Learning Web Design

Monday, December 04, 2006

From the post "Who are my readers ?" - I've found that I have some web designers on this blog, and I want a little help from them.So ... I want to become a designer, and I know I have to learn a lot.What you can do for me is to give me advices, resources from where to learn from, tell me your story in design, and anythiung you think that could help me, and other members of this blog.



Blogger gigi said...

well... i am sort of a freelance designer and have done a number of print design as well as web design (although my major interest lies in print design). from my experience, i have learnt design from studying the others'. everytime i stumble on something beautifully attractive, i like to save it to my computer (i have a folder named "design resources" where i can get inspiration from). for web designer, i guess the appropriate sense of colour, apart from coding HTML or CSS, is crucial. so please pay extra attention to those nice web designs each time you discover them.

it is a shame that i didnt actually subscribe to a lot designers' blogs, so i dont konw which one is particularly good at drawing design inspiration. but check out this one (the only designer's blog in my bloglines list): http://swissmiss.typepad.com/weblog/, although it is primarily about product design, it does refer to graphic designs sometimes and i have benefited a lot from reading it on a daily basis.
here is a collection of web designs: http://www.flickr.com/photos/splat/sets/981332/
another good resource is to look for the Del.ico.us (under the "web design" or "design" tag): http://del.icio.us/search/?fr=del_icio_us&p=webdesign&type=all

please remember: learning to be a designer definitely takes time.. so dont rush.. :)

this must be the longest comment i have ever written in my life.. hope it is of any help. :PP

2:09 PM  
Anonymous Anonymous said...

First and foremost you have to ask yourself, "Do you have the eye for design?" Do you know how to tell apart good design from bad ones? A good designer (especially web) recognizes the aesthetics, the functionality, and the communication of design. Most people do not have this, and that's why they are not designers. I'm of the opinion that it's not something you can learn (easily, at least - I feel it's almost instinctive), and if you don't have it, you won't be going anywhere far. You should really be able to spot good design anywhere. Anything from your music player, computer, store sign, dinnerware, and etc. But just because you know your iPod looks good, doesn't mean you have an eye for design.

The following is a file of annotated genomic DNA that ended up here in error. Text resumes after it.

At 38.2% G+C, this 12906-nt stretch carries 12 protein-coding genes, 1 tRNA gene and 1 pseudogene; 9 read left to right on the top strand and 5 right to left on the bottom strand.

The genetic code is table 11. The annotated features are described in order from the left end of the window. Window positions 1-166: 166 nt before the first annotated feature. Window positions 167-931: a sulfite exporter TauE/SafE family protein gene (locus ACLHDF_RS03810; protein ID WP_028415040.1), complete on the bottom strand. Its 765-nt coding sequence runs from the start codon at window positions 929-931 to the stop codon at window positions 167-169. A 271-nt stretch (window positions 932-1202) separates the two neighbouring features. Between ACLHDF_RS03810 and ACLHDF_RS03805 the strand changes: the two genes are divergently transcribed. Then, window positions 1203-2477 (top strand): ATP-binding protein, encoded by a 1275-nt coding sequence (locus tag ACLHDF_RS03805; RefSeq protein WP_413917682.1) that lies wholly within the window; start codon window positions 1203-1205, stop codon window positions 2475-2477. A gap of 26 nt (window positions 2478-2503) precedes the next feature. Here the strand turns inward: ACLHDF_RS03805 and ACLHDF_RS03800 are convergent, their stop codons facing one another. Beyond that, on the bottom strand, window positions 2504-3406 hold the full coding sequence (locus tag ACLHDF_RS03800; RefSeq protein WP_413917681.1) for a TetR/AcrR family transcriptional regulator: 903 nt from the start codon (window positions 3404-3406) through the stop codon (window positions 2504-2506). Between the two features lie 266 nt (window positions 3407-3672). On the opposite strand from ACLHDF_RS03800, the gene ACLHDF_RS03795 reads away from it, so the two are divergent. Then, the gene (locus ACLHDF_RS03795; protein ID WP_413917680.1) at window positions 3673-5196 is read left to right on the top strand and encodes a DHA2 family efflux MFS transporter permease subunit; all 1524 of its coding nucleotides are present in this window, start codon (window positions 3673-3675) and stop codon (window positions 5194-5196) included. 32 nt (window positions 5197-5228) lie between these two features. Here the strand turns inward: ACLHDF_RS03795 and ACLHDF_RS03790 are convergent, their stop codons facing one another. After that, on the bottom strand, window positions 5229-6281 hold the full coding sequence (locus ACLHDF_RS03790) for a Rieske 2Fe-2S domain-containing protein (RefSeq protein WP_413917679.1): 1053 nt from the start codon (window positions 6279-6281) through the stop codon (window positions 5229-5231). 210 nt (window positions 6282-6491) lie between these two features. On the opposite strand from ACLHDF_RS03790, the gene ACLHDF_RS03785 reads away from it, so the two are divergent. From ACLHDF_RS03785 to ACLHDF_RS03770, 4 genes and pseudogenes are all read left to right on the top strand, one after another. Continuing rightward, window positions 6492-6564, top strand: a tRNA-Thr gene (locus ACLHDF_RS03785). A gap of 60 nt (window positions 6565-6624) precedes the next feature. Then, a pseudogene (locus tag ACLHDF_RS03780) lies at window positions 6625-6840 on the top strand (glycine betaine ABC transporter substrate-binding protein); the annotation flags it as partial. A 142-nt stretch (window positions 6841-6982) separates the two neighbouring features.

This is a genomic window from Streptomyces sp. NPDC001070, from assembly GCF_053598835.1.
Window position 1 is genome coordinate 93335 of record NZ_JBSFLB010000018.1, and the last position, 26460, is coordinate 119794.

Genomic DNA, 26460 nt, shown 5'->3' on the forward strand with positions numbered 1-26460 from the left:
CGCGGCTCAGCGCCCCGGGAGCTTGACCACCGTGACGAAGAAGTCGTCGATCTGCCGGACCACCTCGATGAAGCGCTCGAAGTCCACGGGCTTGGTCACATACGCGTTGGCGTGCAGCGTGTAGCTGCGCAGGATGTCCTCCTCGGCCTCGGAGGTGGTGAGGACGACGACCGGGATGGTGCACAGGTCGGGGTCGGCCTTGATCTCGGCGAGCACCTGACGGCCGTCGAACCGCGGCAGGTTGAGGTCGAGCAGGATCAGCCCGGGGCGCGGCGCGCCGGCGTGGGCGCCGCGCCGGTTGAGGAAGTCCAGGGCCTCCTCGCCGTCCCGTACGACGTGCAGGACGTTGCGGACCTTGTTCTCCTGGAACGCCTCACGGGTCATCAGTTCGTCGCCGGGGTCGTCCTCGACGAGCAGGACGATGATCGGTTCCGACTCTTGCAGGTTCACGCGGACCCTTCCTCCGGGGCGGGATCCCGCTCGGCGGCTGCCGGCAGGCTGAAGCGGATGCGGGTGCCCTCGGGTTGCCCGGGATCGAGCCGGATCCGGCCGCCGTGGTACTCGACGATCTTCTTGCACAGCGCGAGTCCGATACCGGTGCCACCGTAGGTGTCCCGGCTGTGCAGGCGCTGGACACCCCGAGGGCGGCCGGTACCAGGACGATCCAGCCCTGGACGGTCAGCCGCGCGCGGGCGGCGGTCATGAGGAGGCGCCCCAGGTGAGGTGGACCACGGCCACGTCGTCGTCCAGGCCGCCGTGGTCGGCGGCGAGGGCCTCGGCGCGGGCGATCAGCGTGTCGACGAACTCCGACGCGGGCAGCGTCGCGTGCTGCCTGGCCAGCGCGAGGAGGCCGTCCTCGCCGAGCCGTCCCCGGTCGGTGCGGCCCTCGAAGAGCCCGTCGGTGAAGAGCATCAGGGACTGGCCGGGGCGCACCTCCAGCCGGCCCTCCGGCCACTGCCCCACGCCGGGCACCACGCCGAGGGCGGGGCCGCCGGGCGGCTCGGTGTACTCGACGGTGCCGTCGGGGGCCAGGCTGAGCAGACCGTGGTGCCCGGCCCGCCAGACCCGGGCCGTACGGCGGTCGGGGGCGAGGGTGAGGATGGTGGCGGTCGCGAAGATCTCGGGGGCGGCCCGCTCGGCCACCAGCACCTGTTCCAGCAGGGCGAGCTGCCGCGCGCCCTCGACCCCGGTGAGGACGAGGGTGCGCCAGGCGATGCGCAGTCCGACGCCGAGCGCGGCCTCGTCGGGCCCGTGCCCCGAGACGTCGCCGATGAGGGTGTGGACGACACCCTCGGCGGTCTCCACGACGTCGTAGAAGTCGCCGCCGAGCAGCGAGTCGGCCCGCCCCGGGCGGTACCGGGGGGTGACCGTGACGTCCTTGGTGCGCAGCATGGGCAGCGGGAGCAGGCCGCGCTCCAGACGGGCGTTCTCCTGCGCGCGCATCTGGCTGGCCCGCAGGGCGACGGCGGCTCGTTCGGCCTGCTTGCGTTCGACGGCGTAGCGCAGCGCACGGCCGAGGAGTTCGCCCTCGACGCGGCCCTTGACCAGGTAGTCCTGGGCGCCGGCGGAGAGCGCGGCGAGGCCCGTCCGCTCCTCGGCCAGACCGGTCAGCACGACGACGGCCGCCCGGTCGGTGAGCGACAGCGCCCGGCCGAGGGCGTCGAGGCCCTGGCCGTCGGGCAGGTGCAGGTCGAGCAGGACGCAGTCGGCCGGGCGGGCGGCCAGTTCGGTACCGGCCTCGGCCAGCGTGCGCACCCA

It's also helpful if you have interests in marketing and advertising. Because to design is to communicate, and designing for companies means you're designing to sell. If you don't understand that some styles are inappropriate for some demographics, then you will be useless as a designer.

Like gigi said, it's important to look at other people's work. It's important to be able to imitate and not worrying about being creative when you do. Sometime in your career path, you will have to work on another person's piece, or have to work with an already established brand. It's important to get it right. It's also imperative to look at other people's work just to see the newest style, or what new capabilities there are for the web. The best place for this are some of the best web portals. I frequent
- thefwa.com
- moluv.com
- lookom.com
and some more.

What's key though is to know your place. Imitate the sort of websites that are just a little bit above your capabilities. Nothing is more crushing and pathetic as when you try to copy the best and it looks like shit. Work your way up.

The best sites, I believe, to start off with are hobby sites. The internet is great in that there are tons of resources for any disgusting fetish you may have, so you can design for what you're interested in. And of course, you know the demographic because it's you!

Of course design takes practise as well. You have to know all your tools, and worry about the coding aspect last. Because in the end, as a designer, your goal is to not have to give a crap about coding. Besides, there are alot more resources to learn about programming than there are for design. Design "tutorials" are usually shit, and are only helpful if you want to create a certain effect.

Good luck, but be realistic. Remember that your eye and intuition determines how well you'll perform. I'd rather be a good accountant than a bad designer. Although really, creative design is the best job ever. :D

6:35 PM  
Blogger John said...

I came to web design from a formal education in graphic design (CSU, '94). Had I known then what I know now, I would never have pursued my graphic design degree. It wasn't completely useless - it contributes to who I am, but it gave me little direct knowledge about web design. Some will disagree saying that many graphic design concepts, typography, designing with grids, etc., are applicable, but such topics are not rocket science and can be learned with enough self study and interaction with other practicing designers. There are many many great designers online who've never had formal training. To reiterate what Gigi said, read, read, read. Online and off. Read anything and everything by Jeffrey Zeldman, Eric Meyer, Joe Clark, Dan Cederholm, Veerle Pieters, etc. Read A List Apart. Then do. I would suggest learning XHTML and CSS. Don't rely on WYSIWYG editors (especially Frontpage or whatever they're calling it these days). Break out Windows notepad and build a basic site from scratch. Get "Eric Meyer on CSS" and build those examples.

7:18 PM  
Blogger necromanc said...

Thq for your comments.

9:16 AM  

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